> What is even stranger is that I seem to connect even if I supply an
    > explicit WORKGROUP; specification that is actually _wrong_, e.g.
    >
    > mount_smbfs -N "//TELEOST;MAKO/SRVINFO" /Volumes/CtServer-MAKO-SRVINFO
    >
    > when MAKO is not in workgroup TELEOST. In other words, it almost
    > appears that the WORKGROUP; portion of the specification is simply
    > being ignored.
    >
    > This seems to be true in every system context where a workgroup could
    > appear, for example the Finder's Go, Connect to Server... command.
    >
    > As I understand it, SMB requires all server names to be unique, even
    > if they are in different workgroups, so a workgroup specification is
    > not logically needed to disambiguate the server name.
    >
    > Oddly enough, this all seems to be true even if (as is usually the
    > case on our network!) the network browsing mechanism is clunky,
    > unreliable, and slow to update. If the server MAKO is on the network I
    > seem to be able to connect to it just as well by using "MAKO" as by
    > using "ELASMOBRANCH;MAKO" _even if I cannot "see" the ELASMOBRANCH
    > workgroup_ in the Mac OS X finder, and even if my colleague on the
    > same network hub cannot see the ELASMOBRANCH workgroup in his Windows
    > NT explorer._
    >
    > Why is there a provision for a WORKGROUP; qualifier? When is a
    > WORKGROUP; specification needed, where is it used, and under what
    > circumstances would its inclusion make a difference?


    It's optional. I think it's used to specify where the authentication
    happens. If you specify a username/password, you can also specify a
    workgroup. This means nothing to a normal windows peer workgroup as all
    authentication happens on the system you are referencing, but it you have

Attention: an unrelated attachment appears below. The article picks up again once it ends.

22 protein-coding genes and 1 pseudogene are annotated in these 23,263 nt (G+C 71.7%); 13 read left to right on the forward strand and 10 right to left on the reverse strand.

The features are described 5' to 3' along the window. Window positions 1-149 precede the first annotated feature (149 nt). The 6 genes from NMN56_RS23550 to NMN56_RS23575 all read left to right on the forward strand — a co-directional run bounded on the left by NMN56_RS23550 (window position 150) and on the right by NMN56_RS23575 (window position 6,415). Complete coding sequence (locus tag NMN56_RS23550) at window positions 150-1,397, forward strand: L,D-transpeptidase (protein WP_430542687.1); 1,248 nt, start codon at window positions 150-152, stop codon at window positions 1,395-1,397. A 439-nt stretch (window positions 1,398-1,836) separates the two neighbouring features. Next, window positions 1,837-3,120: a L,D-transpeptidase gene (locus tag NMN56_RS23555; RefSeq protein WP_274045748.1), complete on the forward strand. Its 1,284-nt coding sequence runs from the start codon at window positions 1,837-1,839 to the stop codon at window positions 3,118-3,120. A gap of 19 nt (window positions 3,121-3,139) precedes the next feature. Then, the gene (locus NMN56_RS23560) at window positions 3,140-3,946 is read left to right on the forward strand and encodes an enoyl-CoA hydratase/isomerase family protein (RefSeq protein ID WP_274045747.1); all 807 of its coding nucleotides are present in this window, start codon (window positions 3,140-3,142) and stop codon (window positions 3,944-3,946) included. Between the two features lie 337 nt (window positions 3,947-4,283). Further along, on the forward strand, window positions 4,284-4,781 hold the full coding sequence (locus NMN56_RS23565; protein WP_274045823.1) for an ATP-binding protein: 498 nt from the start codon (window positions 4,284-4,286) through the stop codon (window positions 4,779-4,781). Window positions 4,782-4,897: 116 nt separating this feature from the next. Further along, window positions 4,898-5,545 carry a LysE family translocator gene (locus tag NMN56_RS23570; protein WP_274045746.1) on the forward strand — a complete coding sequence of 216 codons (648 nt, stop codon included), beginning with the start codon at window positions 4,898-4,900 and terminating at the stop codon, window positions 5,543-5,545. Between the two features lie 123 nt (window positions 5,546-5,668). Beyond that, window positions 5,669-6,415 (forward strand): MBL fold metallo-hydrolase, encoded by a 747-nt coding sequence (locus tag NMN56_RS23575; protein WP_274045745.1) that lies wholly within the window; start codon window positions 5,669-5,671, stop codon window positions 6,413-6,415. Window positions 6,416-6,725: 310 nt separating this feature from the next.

domain authentication, it would determine what server will handle the
    authentication.

    As far as the delays, in a SMB network, there are browser lists that keep
    track of the computers and shares in a workgroup. The task is delegated to
    one computer (local master browser) in the workgroup. The other computers
    update their lists (Network Neighborhood) from there. Each computer has a
    cached list so it takes a while for a new computer to appear in the list. I
    think there also is a master browser that compiles a list from all the local
    master browsers. However, if you're trying to access a share in a different
    workgroup, it would have to contact the master browser or local master
    browser of that workgroup for the information which would cause a delay. I
    not sure of the process, but I can see the local master browser doing some
    broadcasting in the local workgroup for the request before the master
    browser is consulted.

    That also brings up the idea of unique computer names. The reason is obvious
    in a local workgroup. However I can't access a computer in a different
    workgroup with a name that is the same as one in my workgroup. I can if I
    use the IP address, but if I do a search by name, I always get the one in
    the workgroup I belong to. The other computer with the duplicate name acts
    the same way within it's own workgroup.